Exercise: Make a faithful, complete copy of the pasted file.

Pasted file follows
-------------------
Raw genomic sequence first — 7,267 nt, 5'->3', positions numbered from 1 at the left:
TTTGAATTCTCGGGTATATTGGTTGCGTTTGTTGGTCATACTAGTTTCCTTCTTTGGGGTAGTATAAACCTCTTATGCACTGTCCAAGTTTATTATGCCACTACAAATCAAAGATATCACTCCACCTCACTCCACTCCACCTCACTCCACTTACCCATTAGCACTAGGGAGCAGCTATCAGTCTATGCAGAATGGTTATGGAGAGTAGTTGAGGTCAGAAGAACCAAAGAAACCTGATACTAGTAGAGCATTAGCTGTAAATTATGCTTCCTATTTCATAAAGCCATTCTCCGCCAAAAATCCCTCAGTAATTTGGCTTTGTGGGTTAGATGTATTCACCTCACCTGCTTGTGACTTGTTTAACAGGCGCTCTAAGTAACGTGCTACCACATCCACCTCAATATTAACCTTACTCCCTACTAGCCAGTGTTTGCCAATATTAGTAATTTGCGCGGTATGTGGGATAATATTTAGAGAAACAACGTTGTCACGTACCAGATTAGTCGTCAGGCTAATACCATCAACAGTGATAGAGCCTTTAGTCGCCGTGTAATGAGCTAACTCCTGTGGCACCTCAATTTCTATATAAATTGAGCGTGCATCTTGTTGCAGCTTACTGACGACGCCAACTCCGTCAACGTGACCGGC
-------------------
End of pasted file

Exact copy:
Raw genomic sequence first — 7,267 nt, 5'->3', positions numbered from 1 at the left:
TTTGAATTCTCGGGTATATTGGTTGCGTTTGTTGGTCATACTAGTTTCCTTCTTTGGGGTAGTATAAACCTCTTATGCACTGTCCAAGTTTATTATGCCACTACAAATCAAAGATATCACTCCACCTCACTCCACTCCACCTCACTCCACTTACCCATTAGCACTAGGGAGCAGCTATCAGTCTATGCAGAATGGTTATGGAGAGTAGTTGAGGTCAGAAGAACCAAAGAAACCTGATACTAGTAGAGCATTAGCTGTAAATTATGCTTCCTATTTCATAAAGCCATTCTCCGCCAAAAATCCCTCAGTAATTTGGCTTTGTGGGTTAGATGTATTCACCTCACCTGCTTGTGACTTGTTTAACAGGCGCTCTAAGTAACGTGCTACCACATCCACCTCAATATTAACCTTACTCCCTACTAGCCAGTGTTTGCCAATATTAGTAATTTGCGCGGTATGTGGGATAATATTTAGAGAAACAACGTTGTCACGTACCAGATTAGTCGTCAGGCTAATACCATCAACAGTGATAGAGCCTTTAGTCGCCGTGTAATGAGCTAACTCCTGTGGCACCTCAATTTCTATATAAATTGAGCGTGCATCTTGTTGCAGCTTACTGACGACGCCAACTCCGTCAACGTGACCGGC